September 16, 2014

Florida cuisine featured in the final Olympic feast

Chris Sherman | 8/12/2012

After the grand ceremonies to close the 2012 Olympic Games, one thousand US athletes coaches and families celebrated with a grand banquet of Gulf seafood, including Florida grouper prepared by Golden Spoon chef Paul Stellato. 

He was one of a team of star chefs from Florida to Louisiana sent to London, along with vacuum packed fresh catch, as a goodwill effort by British Petroleum. The "Spirit of the Gulf's''  mission was to promote the good name of Gulf seafood and Florida tourism -- and BP as well -- all of which suffered from major bad publicity during  2010's oil spill. They cooked  at various public events during te London stay. 

At the farewell dinner, House Chef Paul offered a taste of Gulf cooking close to what he serves at Firefly on Panama City Beach. The grouper came with lobster crab sauce that was a close kin to his restaurant's signature she-crab soup, where he makes 15 gallons a day. Garnished with, of course, English peas. 

The Gulf chefs were headed by Louisiana's John Folse and include Justin Timineri, chef for the Florida agriculture department. Timineri cooked swordfish for the athletes and their families. 

Paul said they were undaunted by the Olympian challenge of cooking for a huge crowd frar from their home kitchens. "I'm a very competitive guy myself'' he said in an interview before the London trip. 

He noted that chefs had professional competitions including a Culinary Olympics long before cooking became big sport on reality TV. And most nights in a busy kitchen are wind sprints that last as long as a marathon.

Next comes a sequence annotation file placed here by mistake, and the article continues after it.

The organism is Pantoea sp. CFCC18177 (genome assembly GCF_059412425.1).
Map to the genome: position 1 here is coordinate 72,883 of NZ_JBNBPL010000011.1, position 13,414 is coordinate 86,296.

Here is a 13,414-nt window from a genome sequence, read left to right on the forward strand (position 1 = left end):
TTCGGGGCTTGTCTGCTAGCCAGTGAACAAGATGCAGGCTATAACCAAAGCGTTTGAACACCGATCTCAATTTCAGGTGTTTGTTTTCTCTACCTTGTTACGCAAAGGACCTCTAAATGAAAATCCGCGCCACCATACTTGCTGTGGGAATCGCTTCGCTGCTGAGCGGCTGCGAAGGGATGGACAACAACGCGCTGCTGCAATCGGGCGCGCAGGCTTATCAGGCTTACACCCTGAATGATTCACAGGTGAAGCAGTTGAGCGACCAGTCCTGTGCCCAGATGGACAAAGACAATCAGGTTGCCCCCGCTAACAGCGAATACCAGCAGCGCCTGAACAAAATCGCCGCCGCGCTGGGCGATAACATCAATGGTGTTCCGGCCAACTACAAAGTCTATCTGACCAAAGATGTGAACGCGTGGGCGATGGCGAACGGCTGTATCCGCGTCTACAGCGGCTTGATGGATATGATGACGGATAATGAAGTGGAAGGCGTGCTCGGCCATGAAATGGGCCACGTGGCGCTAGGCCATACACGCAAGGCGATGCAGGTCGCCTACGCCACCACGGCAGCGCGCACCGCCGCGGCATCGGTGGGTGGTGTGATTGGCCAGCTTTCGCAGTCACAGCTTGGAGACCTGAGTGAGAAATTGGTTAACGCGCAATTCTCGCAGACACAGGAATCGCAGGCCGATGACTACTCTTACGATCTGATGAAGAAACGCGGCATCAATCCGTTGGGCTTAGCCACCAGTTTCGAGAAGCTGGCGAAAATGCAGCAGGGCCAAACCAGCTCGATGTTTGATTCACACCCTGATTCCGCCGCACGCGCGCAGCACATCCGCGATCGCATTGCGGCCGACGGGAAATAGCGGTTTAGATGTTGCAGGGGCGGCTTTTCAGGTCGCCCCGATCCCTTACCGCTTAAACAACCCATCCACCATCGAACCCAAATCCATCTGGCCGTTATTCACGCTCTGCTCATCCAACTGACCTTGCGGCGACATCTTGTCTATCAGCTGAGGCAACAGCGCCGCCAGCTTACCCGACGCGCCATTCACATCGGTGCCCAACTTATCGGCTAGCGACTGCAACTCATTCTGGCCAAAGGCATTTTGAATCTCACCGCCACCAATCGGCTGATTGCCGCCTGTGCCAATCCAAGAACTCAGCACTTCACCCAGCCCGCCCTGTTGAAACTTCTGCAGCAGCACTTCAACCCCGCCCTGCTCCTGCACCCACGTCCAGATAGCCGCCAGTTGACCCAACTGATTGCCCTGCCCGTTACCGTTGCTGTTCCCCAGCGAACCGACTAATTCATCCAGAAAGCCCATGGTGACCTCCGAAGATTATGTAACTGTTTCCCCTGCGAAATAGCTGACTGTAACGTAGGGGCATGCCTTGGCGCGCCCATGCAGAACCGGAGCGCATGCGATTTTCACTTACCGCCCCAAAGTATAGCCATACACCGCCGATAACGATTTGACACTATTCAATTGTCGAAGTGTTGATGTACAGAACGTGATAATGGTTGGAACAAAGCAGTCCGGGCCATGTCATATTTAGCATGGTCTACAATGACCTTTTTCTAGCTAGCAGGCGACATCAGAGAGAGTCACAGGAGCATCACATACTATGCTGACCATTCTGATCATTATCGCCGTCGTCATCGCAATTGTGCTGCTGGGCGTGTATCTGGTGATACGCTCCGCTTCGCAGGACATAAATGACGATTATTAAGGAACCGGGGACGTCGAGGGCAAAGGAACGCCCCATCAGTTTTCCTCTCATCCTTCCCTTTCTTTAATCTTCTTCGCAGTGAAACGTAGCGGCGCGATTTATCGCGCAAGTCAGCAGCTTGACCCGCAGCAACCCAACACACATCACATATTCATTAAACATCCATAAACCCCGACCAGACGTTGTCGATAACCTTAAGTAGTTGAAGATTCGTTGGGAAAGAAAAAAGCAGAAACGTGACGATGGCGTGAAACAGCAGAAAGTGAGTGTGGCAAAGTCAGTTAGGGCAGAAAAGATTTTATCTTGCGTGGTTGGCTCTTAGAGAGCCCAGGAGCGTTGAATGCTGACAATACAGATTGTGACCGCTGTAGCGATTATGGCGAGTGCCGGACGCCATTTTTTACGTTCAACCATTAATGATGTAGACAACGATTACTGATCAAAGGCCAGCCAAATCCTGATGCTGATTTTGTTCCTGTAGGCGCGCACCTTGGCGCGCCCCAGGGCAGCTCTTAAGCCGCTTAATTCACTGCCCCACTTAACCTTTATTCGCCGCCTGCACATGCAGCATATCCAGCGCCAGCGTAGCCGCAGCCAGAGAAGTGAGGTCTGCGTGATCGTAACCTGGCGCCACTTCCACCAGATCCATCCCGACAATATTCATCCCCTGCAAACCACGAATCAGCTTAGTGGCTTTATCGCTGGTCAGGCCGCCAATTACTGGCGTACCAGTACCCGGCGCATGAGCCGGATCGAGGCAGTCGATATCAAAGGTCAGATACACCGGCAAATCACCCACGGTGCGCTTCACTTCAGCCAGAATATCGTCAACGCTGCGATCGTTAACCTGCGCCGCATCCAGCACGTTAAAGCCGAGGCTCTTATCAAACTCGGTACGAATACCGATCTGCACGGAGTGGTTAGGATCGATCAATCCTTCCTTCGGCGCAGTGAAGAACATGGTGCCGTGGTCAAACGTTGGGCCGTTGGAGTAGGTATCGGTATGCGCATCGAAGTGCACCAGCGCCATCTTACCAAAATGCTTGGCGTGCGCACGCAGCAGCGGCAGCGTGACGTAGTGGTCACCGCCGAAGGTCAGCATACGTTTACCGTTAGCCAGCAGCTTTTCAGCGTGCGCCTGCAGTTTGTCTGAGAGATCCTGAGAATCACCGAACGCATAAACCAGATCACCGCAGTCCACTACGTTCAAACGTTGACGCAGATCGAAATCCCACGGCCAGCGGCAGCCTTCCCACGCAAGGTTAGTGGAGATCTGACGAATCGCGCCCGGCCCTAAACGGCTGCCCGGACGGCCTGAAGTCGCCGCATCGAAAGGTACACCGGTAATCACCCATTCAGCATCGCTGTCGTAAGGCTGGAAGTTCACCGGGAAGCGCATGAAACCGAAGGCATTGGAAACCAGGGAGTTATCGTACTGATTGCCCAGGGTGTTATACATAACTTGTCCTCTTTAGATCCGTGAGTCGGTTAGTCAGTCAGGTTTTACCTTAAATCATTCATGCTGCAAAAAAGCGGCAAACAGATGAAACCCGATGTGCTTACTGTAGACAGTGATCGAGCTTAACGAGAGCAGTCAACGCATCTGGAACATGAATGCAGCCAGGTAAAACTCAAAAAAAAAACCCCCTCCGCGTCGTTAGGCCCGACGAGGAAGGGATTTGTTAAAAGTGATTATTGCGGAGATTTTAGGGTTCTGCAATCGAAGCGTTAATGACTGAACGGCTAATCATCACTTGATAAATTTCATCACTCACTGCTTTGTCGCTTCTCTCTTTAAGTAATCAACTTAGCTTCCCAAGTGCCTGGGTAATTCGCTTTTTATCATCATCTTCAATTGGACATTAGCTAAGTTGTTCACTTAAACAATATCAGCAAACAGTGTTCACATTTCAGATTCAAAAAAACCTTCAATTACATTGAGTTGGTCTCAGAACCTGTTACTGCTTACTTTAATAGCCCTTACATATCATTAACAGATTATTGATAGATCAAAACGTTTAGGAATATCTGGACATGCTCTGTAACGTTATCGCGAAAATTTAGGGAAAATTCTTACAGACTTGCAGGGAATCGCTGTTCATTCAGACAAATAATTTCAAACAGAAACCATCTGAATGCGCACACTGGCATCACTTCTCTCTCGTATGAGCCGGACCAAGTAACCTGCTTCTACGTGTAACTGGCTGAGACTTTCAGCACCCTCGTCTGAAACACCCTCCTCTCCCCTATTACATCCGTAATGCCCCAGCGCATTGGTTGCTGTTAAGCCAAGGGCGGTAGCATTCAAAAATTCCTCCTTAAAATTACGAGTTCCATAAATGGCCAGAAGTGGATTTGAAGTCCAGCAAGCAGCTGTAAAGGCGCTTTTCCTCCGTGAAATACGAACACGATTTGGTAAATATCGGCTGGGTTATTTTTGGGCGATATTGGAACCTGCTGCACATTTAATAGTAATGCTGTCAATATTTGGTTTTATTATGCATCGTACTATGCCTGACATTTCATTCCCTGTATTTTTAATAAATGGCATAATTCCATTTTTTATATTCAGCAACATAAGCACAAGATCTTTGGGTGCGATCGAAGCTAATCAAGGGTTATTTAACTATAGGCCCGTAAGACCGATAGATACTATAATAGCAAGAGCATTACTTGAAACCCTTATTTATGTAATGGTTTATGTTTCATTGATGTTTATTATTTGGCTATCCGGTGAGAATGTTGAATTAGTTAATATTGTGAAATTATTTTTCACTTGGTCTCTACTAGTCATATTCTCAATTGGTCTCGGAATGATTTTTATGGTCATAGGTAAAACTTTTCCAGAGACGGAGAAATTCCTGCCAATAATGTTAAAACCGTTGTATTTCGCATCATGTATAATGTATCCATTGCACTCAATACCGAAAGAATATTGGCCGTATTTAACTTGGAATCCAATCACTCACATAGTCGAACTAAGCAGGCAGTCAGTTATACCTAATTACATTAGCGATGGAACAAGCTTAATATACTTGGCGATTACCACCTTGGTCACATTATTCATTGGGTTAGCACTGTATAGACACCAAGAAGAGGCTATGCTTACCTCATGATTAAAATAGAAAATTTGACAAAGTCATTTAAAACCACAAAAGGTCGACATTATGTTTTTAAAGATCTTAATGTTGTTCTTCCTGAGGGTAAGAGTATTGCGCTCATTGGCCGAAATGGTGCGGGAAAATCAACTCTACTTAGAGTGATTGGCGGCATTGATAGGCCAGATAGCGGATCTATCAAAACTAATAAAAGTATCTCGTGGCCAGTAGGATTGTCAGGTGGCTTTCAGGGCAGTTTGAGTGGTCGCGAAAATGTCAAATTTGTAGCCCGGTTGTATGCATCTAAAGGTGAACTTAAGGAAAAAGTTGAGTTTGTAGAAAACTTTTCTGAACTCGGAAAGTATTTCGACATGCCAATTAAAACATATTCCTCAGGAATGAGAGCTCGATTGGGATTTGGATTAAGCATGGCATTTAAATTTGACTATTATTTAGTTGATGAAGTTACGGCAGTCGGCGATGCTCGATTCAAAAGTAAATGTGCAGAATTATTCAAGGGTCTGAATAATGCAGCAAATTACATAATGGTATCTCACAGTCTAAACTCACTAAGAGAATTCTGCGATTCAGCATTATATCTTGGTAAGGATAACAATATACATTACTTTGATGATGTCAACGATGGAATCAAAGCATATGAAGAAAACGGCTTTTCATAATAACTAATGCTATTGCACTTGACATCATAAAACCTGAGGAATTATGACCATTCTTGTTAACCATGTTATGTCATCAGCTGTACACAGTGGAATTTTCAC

"What we do nightly, putting out 300, 400 covers and those people need their food in 15 minutes.'' And busy chefs like Stellato sometimes have double headers of special events where he may juggle 400 meals for one group, and as many for another. 

He's also happy to be a partner with BP. "I've become a big fan, the way they've handled everything.'' The oil spill did not hamper any of his fish supply most of which comes from east of the spill site. The harm to the public image covered a wider range, so he and many others in the hospitality and tourism industry in Panama City and elsewere got compensation checks from BP. "It  was biggest economic boost I've seen in the Panhandle."

Stellato keeps a close eye on the status of Florida fish and believes strong regulation is needed from time to time to offset overfishing. "'Nobody was happy when they closed red snapper for awile, but  now red snapper's exploding.''

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